PARIS - France is moving toward adoption of a private pension system. But what form it ultimately will take is the subject of intense discussions and debate among French employers, unions, banks and insurers.
In October, Economics Minister Edmond Alphandery announced the French government intended to introduce legislation in the National Assembly this spring to create a privately funded system to augment its pressured pay-as-you-go state systems. That date now has slipped to this fall, subjecting it to possible further delay because of its proximity to the spring 1995 presidential elections.
But Mr. Alphandery's announcement opened up a widespread debate on how the new pension system should be structured. Most experts believe the system will lean toward a defined contribution structure.
"There's a lot of struggle going on and it's not clear how it's going to end up," said Emmanual Reynaud, a researcher with Institut de Recherches Economiques et Sociales, Noisy le Grand.
Unlike in earlier years, there appears little question a new private system is needed. "The main problem is to reduce little by little this level (of benefits) which is too heavy for our economy," said Arnaud d'Yvoire, secretary general of L'Observatoire de Retraites, a Paris research group on retirement issues.
A 1991 government white paper warned the ratio of active employees to retirees would shrink to 1.5 to 1 by 2050 from more than 3 to 1 in 1980. Maintaining the present level of benefits in real terms would require increasing contributions by 50% to 60% by 2040.
In addition, experts note the government hopes to create a private source of capital to boost the French stock market and the government's privatization efforts.
The key issue will be to what extent the Finance Ministry allows tax deductions for pension contributions. "With a soaring budget deficit, there's no incentive to provide additional tax breaks," explained Herve de Lattre, international development manager for Fimagest, a Paris money manager.
Savings goals likely will be modest. The Wyatt Co. estimates current French private external funding of retirement plans at 100 billion francs ($16.9 billion), or about 1.5% of gross domestic product. A commonly cited goal would be to boost pension reserves to 3% of GDP - just doubling the current level, but still well below the 45% to 80% levels attained in other Western economies.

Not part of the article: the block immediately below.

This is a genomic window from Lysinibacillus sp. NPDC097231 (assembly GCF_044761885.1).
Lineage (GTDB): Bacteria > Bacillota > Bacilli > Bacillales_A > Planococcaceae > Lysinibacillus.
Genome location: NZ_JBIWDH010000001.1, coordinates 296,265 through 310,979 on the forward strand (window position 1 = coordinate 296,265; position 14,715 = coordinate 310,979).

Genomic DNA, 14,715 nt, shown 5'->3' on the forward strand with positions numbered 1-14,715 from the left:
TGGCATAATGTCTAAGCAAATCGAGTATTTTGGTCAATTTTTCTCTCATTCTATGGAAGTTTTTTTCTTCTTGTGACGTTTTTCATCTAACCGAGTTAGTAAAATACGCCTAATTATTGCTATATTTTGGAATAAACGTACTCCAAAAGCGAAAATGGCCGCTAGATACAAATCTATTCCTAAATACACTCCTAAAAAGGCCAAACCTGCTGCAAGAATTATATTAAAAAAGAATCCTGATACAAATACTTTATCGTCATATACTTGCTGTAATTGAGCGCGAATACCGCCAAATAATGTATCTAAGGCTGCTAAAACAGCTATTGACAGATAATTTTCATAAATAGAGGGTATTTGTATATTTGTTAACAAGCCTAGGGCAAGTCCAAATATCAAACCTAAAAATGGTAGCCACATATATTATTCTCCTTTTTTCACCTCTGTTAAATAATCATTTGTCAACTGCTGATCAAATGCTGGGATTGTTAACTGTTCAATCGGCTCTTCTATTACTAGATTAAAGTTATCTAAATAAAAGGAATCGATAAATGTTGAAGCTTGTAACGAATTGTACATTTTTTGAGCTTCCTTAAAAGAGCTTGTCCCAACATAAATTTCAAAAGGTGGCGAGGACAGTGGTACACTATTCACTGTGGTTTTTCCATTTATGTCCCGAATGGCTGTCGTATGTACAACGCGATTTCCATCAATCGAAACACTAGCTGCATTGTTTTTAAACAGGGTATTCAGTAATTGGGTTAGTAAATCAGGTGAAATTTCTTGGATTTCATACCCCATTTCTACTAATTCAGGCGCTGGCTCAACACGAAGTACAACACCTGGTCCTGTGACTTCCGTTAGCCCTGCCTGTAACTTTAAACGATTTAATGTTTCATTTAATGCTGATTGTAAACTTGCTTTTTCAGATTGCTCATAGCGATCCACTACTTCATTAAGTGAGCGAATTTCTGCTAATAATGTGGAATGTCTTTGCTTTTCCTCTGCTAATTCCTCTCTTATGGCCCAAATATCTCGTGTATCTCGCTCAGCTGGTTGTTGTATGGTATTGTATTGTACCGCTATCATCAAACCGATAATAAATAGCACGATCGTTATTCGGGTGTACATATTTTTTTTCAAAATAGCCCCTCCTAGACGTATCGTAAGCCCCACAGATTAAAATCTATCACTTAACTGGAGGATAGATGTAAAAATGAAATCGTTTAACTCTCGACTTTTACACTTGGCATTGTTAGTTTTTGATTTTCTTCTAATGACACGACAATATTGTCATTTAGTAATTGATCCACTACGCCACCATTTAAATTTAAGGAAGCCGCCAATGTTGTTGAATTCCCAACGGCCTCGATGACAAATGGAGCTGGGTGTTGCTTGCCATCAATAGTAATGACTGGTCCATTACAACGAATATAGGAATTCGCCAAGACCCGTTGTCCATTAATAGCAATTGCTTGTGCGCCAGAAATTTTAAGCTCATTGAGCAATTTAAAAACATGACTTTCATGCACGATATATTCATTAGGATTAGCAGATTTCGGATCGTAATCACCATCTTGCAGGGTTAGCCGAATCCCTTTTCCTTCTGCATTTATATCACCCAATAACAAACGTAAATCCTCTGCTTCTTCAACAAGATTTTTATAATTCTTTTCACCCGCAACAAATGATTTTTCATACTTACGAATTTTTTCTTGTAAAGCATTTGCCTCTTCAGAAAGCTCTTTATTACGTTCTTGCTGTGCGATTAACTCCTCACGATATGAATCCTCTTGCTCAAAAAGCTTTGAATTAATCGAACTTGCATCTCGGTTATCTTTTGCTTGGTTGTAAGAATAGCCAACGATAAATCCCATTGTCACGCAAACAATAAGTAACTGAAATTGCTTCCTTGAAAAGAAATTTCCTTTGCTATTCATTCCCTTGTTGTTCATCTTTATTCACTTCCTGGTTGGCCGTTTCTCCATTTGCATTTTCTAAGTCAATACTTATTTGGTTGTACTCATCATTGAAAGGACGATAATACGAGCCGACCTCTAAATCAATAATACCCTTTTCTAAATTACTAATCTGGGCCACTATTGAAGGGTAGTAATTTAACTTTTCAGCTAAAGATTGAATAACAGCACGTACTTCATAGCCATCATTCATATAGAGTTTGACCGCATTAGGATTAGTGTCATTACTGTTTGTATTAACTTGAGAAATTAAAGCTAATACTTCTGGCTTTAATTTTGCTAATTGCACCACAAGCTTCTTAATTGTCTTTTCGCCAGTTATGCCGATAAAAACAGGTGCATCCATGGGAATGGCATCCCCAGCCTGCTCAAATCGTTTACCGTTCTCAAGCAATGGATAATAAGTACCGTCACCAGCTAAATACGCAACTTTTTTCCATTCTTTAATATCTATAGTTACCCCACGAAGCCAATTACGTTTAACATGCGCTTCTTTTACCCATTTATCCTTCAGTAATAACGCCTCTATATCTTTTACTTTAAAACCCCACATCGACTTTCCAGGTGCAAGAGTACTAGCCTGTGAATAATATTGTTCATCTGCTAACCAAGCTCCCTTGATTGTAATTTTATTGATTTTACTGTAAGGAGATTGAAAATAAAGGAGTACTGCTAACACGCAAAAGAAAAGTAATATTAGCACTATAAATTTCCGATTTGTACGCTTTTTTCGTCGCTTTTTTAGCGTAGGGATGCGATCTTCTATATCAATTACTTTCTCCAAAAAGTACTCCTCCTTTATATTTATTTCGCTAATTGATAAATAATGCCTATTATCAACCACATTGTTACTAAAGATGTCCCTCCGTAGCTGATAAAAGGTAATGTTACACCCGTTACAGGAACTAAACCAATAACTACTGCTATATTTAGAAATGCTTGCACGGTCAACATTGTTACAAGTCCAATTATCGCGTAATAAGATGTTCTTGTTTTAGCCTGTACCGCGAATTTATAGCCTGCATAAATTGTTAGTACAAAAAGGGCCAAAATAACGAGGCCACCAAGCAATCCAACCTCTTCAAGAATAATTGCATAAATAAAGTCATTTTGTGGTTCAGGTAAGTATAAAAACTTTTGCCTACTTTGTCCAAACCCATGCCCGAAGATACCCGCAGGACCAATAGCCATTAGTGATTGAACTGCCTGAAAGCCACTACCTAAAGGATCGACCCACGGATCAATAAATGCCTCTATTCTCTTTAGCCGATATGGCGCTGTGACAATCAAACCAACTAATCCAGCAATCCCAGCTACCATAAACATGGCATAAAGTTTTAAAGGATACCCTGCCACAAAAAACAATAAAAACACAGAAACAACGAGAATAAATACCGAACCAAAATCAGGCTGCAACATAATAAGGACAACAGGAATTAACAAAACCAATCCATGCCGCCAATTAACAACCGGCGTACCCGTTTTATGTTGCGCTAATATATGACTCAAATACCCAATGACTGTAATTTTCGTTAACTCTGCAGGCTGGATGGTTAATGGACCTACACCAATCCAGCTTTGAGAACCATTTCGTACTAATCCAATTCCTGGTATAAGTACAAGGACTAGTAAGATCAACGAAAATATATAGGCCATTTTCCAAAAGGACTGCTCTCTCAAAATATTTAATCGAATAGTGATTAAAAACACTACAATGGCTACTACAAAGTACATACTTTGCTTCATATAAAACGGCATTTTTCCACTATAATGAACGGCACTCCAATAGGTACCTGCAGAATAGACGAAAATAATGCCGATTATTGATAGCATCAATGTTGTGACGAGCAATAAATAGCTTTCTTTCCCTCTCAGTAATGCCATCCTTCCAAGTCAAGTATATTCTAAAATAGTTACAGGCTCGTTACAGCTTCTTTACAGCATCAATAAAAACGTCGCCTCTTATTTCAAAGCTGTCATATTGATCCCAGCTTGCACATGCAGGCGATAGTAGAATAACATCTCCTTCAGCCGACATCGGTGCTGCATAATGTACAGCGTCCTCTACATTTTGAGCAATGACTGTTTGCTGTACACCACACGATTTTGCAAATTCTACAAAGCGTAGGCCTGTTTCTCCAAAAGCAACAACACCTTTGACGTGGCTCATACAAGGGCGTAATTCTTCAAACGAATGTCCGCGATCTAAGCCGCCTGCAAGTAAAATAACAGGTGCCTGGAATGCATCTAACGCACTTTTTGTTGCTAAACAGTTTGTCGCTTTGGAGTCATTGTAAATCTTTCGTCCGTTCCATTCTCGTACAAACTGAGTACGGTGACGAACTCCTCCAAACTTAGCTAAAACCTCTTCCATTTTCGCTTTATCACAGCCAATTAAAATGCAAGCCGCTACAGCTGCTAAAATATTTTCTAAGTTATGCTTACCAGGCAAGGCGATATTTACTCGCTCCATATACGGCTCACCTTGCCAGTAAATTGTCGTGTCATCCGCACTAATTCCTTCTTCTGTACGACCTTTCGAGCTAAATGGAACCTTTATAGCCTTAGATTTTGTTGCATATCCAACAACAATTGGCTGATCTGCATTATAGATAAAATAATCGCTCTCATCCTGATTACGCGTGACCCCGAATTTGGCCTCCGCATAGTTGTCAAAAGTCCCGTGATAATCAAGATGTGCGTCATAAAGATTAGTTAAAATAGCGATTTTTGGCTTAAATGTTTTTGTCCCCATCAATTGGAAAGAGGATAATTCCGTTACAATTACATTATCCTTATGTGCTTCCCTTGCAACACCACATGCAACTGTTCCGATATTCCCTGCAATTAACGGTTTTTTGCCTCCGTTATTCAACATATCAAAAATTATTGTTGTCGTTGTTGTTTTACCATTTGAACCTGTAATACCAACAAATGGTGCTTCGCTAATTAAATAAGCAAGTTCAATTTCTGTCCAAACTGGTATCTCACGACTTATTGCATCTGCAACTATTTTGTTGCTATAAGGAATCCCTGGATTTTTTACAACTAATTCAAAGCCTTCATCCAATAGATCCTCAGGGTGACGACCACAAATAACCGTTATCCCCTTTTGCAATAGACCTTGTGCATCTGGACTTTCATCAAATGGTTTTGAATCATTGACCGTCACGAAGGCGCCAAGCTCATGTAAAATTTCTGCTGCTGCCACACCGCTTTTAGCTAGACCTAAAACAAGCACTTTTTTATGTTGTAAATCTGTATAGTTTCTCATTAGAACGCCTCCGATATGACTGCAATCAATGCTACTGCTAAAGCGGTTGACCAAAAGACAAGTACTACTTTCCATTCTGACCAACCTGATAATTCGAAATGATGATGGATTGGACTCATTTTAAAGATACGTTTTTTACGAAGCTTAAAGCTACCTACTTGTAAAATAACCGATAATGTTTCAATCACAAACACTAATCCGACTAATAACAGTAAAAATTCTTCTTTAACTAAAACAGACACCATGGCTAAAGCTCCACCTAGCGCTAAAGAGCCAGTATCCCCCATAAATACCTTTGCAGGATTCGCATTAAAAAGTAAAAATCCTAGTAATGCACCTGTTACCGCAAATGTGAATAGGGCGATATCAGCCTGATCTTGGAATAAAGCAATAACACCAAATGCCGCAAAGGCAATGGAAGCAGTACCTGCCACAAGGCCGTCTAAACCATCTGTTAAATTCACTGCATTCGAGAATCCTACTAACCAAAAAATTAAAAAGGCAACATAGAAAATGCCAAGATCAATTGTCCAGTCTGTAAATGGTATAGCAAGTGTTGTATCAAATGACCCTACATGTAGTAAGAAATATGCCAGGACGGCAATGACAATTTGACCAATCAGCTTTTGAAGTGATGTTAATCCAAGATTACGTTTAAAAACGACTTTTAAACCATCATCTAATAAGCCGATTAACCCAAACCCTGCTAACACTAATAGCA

Other issues are dividing experts. Insurance companies and others want the new system to make payouts only in the form of annuities. "There's no question that pension funds must provide pensioners with a pension," said Bernard Cocheme, director of retirement for the giant money manager Caisse des Depots et Consignations, Paris.
But bankers want participants to receive a choice between annuities and lump-sum payments. Lump sums are more attractive to younger participants, the more affluent, and those worried about transferring their wealth to their children, said Robert de Bruin, communications manager for the French Bankers Association, Paris.
Meanwhile, Conseil National du Patronat Francais, Paris, representing chief executives, wants employers to be able to have a choice of tax-deductible funding through external managers or through book reserving. With book reserving, employers could keep funds integrated with company coffers, allowing for greater internal investment.
Pension experts, however, worry a book reserve system does not provide adequate protection for plan participants. One solution would be to create a guarantee fund, with premiums paid by large employers, that would be reinsured for excess risk. Also, the amount of reserves would have to be audited, said Agnes Lepinay, director of financial affairs for CNPF.
An attempt to reconcile these issues was unveiled recently by Jacques Barrot, chairman of the National Assembly's finance committee. Under his proposal, employers would be required to invest at least 30% of their contributions into their own companies. But Mr. Barrot would permit benefits to be distributed in annuities only.
The amount of money available for private pension systems also will hinge on how much employers and employees are required to contribute to the state pension system and existing supplementary pension systems.
These mandatory systems gobble up hefty contributions: for a salary of 300,000 francs a year ($50,700), contributions for retirement, medical, disability, unemployment and other state benefits total 28% for the employers and 14% for the employee.
In addition, minimum contributions to ARRCO, the supplemental system covering blue-collar employees, are 3% for employees and 2% for employees based on certain earnings caps. Contributions to AGIRC, covering professional and managerial employees, are 9.36% for employers and 4.68% on earnings between 149,820 francs and 599,280 francs, and a minimum rate of 9.36% combined on earnings between 599,280 francs and 1,198,560 francs.
It may take some time before pension reform reaches the front of the agenda, experts said. "For the moment, pensions is not the big thing here, it is unemployment," said Mr. de Bruin.